Moving through Lent brings us ever closer to the cross, to the events that mark the passion of Christ. For now, the cross is barely visible, just a shadow, but we know it is a part of this journey. We know that if Lent is genuinely a part of our faith journey, we will get to the cross and all that it means to us. On the way, we will participate in the passion of Jesus.
Marcus Borg writes about this kind of participation.
Imagine that it’s about participating in Jesus’s passion for the transformation of “this world” into a world of justice and peace. Imagine that it’s about a passion to change “this world.” What difference might that make for what it means to be Christian – and to be an American Christian?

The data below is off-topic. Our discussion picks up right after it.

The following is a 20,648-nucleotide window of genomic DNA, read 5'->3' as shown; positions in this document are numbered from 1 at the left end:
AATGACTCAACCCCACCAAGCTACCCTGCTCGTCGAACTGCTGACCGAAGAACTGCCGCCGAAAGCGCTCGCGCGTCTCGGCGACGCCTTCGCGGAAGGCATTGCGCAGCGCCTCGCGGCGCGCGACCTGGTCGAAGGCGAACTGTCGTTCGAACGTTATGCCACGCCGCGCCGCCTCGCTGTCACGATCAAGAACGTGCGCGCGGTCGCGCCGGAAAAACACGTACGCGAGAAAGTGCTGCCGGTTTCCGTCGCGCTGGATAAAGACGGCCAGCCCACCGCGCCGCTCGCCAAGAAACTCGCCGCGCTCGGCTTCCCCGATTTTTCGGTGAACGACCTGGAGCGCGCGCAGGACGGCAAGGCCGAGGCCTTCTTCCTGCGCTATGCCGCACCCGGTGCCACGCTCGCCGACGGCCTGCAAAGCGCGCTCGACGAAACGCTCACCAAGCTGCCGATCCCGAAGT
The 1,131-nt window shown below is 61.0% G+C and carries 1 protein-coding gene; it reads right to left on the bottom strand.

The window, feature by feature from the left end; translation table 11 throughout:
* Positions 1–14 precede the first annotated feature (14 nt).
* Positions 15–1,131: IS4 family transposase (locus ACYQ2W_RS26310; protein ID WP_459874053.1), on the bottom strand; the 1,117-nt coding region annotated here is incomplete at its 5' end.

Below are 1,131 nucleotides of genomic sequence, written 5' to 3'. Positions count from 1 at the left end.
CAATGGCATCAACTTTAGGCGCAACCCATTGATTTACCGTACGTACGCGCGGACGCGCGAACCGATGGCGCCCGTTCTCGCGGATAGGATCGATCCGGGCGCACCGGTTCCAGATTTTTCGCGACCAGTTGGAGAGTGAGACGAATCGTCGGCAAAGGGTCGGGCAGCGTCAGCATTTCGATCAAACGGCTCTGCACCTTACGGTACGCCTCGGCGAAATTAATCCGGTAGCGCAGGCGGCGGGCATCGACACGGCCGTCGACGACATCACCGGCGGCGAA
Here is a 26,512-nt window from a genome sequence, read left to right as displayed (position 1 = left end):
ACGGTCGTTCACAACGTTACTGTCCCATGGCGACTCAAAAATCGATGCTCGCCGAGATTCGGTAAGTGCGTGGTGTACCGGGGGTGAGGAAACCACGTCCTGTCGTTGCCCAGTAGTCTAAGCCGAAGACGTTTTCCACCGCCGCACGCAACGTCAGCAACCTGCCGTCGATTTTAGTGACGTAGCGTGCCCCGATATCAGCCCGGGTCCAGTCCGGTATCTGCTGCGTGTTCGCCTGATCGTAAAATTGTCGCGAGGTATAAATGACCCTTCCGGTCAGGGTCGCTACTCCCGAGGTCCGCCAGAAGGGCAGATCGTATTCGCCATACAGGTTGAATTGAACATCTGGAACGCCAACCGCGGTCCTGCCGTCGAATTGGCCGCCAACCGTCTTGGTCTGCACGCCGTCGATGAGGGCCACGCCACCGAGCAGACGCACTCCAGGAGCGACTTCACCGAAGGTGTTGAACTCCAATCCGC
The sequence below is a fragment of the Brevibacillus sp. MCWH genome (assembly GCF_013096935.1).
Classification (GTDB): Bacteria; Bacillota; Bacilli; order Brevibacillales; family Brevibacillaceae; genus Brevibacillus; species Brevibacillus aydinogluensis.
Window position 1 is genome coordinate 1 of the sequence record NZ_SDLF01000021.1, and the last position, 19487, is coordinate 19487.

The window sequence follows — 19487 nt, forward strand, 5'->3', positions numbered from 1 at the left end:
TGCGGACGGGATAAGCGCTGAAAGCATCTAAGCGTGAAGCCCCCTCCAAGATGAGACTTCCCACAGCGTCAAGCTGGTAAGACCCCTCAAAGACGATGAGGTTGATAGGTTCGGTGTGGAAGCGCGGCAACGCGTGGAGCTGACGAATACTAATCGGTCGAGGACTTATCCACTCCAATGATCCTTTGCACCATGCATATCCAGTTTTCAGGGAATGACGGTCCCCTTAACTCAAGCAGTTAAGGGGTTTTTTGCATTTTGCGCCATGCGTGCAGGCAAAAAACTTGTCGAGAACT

Might our Lenten journey become more than forty empty days of observing this part of the Christian year? Might Lent become a deeply sincere expression of our devotion? Might we find along our Lenten path a renewed passion to transform our world?
God grant that we can experience a holy passion. It is not an easy road for us. Dietrich Bonhoeffer does not describe a Christ that is gloriously transported to heaven. Instead, he says this:
Christ is not gloriously transported from earth into heaven. He must instead go to the cross. And precisely there, where the cross stands, the resurrection is near. Precisely here, where all lose faith in God, where all despair about the power of God, God is fully there, and Christ is alive and near.
― Dietrich Bonhoeffer, God Is on the Cross: Reflections on Lent and Easter
The glorious miracle is that what we see now as a mere shadow of a cross becomes a clear vision of resurrection — Christ’s and ours.